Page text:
We had a great time wandering around the sites and then we drove back. On the way back we stopped at the American Gothic house and took some pictures. Emily has studied it in school and was in perfect form at all times.

Emily has also started cooking. Last night she made the entire dinner - homemade mac and cheese, edamame beans, and sweet corn. Today she is making pigs in a blanket, but since we don't have hotdogs made mile high biscuits and then meatloaf "pigs". She insists on doing it by herself without much consultation.

From November 2010

Kate's classic pose is thumb in mouth, hand in hair, on her knees. She doesn't walk, or really talk, but has mastered communication by grunt, yell, lean, and grab. She wants me to hold her as soon as I get home and I end up carrying her in the backpack carrier or on my shoulders until bedtime. She is basically spoiled rotten.

Blog Stats after 6 years

From November 2010

Image from Wordle applet

When Aleah turned 6 a few weeks ago, I realized it had been some time since I have written here. Between work and laziness, I have not spent a lot of time writing.

I was surprised to see some of the changes in blogger when I logged in that show stats on number of visitors etc. Apparently, this blog has had 1838 page views since June of 2010. Now that isn't near as many as wildly popular blogs (I like Roger Ebert's blog and Orangette are two I frequent. I don't know how many people visit their blogs a day, but each post gets hundreds of responses so it has to be huge), but I am surprised that there are that many eyes looking at my blog.

The majority of visitors to this blog still go to my post about Riverbend. I still don't know what happened to her, but I wish I did. Apparently people all around the world are still thinking about her enough to google her and visit my blog occasionally.

The next most popular post was Chicken Killers. The other posts are about equal in number of visitors. The reason these are higher I suspect is that if you search the phrases in the titles my blog comes up in the top number of links on google. I have gotten the most comments on posts about political issues, books, and my visit with my Dad in Hawaii.

Of those 1838 page hits, a bunch of them are me as I compulsively check my blog for comments. I have a widget that lets me see where visitors to the blog are from and I can piece together some of visitors to this blog. Many are friends or family from Texas, Utah, Indiana, or Boise as our lives have drawn us away and scattered us across the planet. But, for the rest of you, please let me know you were here and leave me a comment, even if I don't know you.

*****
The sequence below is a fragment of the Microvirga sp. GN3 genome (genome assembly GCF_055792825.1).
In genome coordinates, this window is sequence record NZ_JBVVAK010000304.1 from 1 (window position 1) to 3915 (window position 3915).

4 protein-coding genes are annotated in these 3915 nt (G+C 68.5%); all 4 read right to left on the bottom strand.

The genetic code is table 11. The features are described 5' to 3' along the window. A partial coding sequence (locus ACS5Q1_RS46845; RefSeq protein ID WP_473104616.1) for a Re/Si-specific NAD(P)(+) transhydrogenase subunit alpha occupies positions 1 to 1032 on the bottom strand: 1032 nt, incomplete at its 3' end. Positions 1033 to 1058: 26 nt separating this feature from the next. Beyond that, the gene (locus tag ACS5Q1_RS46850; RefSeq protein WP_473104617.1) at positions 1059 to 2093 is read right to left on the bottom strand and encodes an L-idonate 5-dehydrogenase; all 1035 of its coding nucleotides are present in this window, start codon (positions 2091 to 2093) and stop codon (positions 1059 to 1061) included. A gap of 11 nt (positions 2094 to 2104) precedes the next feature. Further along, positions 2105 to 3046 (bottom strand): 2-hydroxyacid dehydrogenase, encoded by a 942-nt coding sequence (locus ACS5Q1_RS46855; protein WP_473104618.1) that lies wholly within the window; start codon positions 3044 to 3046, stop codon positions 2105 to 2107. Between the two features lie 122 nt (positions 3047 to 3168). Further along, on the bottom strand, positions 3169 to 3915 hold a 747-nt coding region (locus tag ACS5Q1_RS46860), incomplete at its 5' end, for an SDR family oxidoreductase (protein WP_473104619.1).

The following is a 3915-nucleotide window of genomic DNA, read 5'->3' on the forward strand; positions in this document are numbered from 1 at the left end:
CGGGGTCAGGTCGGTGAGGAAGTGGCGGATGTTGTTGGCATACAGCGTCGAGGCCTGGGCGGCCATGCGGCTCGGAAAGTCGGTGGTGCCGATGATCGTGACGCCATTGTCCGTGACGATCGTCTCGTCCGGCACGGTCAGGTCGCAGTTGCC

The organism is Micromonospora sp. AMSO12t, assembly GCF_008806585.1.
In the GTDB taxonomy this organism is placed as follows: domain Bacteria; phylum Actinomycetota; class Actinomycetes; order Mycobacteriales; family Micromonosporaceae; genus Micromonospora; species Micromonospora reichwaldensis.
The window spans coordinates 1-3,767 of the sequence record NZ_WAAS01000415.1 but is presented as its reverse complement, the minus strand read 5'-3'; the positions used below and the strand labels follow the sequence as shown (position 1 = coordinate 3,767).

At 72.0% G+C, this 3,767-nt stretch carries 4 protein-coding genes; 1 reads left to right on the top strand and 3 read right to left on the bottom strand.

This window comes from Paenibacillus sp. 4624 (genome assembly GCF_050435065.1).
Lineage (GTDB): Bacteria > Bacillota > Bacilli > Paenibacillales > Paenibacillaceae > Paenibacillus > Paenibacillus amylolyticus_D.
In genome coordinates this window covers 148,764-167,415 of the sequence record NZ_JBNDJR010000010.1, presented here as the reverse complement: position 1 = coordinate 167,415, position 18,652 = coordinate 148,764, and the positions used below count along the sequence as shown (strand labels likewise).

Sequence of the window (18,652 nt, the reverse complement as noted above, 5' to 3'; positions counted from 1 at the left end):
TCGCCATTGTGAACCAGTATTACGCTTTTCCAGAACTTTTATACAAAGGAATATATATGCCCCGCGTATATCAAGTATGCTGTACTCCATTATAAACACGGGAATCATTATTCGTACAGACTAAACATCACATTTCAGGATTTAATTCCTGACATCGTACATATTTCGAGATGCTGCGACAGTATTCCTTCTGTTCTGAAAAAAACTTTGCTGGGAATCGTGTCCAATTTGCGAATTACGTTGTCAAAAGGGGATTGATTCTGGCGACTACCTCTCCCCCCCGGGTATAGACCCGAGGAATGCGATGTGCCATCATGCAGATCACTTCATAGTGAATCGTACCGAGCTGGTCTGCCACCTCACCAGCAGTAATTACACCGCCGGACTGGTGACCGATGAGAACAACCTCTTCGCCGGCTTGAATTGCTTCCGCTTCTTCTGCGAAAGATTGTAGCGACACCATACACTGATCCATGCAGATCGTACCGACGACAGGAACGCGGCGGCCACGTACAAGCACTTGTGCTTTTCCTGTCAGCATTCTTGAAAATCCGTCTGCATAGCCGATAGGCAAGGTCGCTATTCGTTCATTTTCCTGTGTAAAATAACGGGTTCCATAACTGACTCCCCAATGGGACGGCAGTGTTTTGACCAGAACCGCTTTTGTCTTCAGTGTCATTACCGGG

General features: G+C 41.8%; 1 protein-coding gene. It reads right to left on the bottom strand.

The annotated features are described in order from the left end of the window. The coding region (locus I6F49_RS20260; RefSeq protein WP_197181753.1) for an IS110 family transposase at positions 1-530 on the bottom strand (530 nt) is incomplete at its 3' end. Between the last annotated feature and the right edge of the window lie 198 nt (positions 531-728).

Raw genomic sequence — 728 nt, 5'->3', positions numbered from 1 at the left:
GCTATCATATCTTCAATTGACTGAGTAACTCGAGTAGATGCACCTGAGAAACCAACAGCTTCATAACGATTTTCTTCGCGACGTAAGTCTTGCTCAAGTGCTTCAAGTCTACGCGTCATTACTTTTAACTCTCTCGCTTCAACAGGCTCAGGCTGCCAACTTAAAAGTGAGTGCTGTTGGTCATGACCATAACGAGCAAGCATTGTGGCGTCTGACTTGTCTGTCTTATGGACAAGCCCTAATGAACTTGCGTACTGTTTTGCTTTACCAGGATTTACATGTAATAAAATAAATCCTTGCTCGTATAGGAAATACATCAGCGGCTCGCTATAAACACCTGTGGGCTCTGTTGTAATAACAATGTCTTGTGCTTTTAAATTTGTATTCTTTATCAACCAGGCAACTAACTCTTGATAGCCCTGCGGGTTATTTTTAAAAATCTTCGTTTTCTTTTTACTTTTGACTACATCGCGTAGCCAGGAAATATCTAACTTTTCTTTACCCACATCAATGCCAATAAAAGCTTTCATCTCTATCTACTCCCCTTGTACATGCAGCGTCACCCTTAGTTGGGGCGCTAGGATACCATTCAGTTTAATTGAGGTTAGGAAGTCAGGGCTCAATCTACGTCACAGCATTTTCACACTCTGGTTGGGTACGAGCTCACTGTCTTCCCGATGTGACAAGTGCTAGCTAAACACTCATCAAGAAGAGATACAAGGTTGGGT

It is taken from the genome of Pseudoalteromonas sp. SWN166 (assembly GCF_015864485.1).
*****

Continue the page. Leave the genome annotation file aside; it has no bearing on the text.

Because, unlike Facebook that is presumably only visible to Facebook-Friends (and any commercial entities that mine those relationships for ad revenue) this blog is open to the world, and I like that. This last year my use of Facebook has increased and my blog posts have decreased to only 17 so far this year. Part of that is I have felt my life in a crazy-busy routine and part of it is laziness that Facebook appeals to. I can write 20 words instead of an open letter to the world. I can peruse my "friends" in just minutes, but it isn't the same as a blog. It has been nice to reconnect with old friends that way and it feels more like a conversation than this blog has. On the whole, I prefer this medium. My virtual door is open to visitors that can drop in and say hello. Just like my own home, except if you visit in person I can promise pie.

Monday, November 08, 2010

Problem Diagnosis

I have a problem. I am a chronic perfectionist. For those of you who don't live with such a disorder, let me enlighten you.

For example:

My wife is a great quilter, mostly machine piecing, but is currently working on a large hexagonal hand-pieced quilt. As we sit and watch TV at the end of the day, she works on her quilt. I thought, I should do something like that. So, as I thought about what I wanted to do, I found this:

We actually have three blocks that we bought at Pike's Place Market in Seattle hanging in our bedroom.

Leila laughed at me. Because this is crazy.

I did make a quilt once, I did some appliqué for a quilt for my sister's son. But a kite and some clouds are not small geometric concentric shapes.